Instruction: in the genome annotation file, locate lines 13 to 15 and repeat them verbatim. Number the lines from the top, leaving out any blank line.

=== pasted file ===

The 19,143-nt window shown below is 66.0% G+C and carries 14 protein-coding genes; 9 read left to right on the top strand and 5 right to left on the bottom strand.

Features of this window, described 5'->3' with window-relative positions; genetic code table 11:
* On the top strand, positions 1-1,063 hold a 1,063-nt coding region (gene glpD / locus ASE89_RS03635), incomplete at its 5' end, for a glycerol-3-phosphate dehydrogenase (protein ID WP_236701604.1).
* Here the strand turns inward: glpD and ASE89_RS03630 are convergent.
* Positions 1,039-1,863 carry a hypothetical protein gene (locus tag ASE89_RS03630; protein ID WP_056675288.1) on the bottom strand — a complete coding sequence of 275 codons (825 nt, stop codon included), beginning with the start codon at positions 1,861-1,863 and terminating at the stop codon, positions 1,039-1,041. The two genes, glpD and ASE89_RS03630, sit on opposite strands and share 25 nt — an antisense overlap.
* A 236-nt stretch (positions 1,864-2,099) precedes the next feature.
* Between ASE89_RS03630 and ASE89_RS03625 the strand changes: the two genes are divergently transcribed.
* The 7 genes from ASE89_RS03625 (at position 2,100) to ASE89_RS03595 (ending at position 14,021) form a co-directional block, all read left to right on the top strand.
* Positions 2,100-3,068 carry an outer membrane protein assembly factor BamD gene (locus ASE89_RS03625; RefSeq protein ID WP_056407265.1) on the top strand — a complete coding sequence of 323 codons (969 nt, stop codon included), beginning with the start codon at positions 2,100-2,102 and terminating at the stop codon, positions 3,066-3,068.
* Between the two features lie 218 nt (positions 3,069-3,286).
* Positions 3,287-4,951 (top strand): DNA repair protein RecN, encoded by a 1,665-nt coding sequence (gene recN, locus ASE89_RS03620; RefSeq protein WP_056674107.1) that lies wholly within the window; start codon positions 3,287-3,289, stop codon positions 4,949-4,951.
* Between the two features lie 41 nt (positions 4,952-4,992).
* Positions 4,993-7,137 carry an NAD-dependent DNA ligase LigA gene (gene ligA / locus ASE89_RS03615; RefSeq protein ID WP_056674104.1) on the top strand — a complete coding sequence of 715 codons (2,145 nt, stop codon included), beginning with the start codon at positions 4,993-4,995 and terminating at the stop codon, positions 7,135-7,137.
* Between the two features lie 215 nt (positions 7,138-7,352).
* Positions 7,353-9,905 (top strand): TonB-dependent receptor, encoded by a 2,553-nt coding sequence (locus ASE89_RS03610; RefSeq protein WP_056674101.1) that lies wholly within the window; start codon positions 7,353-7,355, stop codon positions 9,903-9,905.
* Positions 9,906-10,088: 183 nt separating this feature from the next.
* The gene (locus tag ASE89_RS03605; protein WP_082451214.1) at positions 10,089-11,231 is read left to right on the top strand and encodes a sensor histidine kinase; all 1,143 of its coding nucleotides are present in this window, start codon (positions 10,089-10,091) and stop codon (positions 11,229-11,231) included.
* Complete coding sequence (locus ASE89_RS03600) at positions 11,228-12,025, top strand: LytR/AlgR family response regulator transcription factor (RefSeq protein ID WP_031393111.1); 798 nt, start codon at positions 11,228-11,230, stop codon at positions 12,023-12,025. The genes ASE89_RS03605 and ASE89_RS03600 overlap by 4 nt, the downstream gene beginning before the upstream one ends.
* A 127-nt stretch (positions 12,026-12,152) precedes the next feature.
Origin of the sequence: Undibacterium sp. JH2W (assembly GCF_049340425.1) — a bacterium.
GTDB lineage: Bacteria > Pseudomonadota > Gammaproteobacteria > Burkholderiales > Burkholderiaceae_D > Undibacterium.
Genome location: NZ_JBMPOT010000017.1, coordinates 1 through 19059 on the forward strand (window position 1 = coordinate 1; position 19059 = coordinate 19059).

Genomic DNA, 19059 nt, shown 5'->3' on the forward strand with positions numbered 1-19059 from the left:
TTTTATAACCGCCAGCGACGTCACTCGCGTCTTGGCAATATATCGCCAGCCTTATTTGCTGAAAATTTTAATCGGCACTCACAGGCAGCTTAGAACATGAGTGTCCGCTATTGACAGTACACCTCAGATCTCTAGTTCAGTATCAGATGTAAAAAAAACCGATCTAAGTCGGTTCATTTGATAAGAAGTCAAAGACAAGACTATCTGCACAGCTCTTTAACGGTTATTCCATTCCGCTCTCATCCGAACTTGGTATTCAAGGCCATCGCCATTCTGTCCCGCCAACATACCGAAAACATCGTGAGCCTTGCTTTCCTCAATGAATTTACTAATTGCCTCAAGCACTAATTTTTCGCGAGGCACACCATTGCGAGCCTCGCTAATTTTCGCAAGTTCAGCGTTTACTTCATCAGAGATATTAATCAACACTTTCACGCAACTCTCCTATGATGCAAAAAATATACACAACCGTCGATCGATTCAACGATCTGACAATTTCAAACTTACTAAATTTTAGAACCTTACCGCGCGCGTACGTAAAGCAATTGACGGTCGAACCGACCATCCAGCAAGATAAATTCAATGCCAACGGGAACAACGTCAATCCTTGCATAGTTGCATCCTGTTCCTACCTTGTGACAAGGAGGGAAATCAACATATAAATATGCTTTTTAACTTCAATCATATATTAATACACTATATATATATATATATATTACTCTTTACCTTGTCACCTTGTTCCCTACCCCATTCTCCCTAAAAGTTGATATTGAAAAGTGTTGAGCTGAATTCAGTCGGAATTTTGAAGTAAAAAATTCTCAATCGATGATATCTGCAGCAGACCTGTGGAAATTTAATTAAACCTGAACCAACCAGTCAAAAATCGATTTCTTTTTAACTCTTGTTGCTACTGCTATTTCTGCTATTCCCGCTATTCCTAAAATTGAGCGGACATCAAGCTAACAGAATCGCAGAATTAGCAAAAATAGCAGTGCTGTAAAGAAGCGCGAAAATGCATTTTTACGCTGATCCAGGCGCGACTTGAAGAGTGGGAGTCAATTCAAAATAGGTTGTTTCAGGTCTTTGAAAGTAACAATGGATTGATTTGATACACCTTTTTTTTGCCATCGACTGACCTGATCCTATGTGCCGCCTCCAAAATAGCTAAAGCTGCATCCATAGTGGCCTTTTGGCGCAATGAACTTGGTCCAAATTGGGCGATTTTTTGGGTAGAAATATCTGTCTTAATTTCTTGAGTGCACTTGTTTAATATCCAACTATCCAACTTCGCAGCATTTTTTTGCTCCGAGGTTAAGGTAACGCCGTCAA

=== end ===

* Positions 4,993-7,137 carry an NAD-dependent DNA ligase LigA gene (gene ligA / locus ASE89_RS03615; RefSeq protein ID WP_056674104.1) on the top strand — a complete coding sequence of 715 codons (2,145 nt, stop codon included), beginning with the start codon at positions 4,993-4,995 and terminating at the stop codon, positions 7,135-7,137.
* Between the two features lie 215 nt (positions 7,138-7,352).
* Positions 7,353-9,905 (top strand): TonB-dependent receptor, encoded by a 2,553-nt coding sequence (locus ASE89_RS03610; RefSeq protein WP_056674101.1) that lies wholly within the window; start codon positions 7,353-7,355, stop codon positions 9,903-9,905.